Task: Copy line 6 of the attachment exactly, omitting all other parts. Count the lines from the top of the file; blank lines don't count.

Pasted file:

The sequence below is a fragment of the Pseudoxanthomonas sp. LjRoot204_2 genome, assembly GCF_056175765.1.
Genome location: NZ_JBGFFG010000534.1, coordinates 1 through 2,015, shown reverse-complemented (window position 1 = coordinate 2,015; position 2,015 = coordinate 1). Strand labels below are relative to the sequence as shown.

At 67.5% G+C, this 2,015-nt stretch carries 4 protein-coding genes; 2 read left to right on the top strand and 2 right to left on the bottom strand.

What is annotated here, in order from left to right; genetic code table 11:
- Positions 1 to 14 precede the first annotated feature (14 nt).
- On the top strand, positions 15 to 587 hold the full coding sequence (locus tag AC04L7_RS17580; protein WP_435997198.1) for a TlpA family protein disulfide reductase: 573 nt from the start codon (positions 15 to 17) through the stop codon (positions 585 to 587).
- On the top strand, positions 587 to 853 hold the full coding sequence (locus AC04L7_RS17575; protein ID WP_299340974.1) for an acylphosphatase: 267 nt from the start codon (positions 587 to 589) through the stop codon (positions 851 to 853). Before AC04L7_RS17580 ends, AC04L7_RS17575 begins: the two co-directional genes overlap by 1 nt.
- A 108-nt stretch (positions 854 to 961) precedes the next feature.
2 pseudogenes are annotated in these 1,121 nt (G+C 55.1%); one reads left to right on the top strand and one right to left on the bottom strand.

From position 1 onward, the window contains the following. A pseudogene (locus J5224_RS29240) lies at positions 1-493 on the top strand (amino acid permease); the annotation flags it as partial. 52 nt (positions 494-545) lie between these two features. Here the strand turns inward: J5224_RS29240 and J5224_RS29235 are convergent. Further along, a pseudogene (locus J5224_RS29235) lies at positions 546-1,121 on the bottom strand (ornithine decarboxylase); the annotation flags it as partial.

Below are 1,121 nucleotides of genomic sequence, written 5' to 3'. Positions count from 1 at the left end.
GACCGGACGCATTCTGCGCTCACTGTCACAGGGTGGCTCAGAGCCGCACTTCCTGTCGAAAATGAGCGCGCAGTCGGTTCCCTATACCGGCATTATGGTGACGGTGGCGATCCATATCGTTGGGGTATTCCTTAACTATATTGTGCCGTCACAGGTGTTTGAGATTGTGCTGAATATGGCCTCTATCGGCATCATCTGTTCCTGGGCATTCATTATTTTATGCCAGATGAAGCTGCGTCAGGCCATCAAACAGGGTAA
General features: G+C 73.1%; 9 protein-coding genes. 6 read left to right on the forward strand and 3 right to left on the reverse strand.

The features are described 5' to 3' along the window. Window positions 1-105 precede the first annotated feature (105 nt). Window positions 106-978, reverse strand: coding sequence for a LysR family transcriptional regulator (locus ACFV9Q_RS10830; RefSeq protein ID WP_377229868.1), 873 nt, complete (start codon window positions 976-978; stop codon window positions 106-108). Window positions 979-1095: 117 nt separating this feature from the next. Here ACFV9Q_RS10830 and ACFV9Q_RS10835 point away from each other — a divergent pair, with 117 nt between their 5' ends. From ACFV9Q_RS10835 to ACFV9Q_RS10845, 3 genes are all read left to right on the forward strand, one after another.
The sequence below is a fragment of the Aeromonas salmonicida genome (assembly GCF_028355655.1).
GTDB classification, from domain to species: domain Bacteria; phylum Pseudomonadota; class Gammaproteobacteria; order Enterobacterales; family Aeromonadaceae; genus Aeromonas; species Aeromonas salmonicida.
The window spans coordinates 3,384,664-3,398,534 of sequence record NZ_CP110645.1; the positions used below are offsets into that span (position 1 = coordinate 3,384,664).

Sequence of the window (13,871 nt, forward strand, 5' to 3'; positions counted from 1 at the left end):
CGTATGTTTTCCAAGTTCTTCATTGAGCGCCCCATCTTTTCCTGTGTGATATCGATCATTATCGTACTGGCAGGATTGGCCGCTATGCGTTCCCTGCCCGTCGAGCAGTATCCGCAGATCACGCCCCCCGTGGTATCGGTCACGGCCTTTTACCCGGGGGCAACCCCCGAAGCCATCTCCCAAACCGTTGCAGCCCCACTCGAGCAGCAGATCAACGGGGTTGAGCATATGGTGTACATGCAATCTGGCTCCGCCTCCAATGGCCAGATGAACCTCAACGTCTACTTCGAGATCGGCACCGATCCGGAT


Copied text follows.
- On the top strand, positions 15 to 587 hold the full coding sequence (locus tag AC04L7_RS17580; protein WP_435997198.1) for a TlpA family protein disulfide reductase: 573 nt from the start codon (positions 15 to 17) through the stop codon (positions 585 to 587).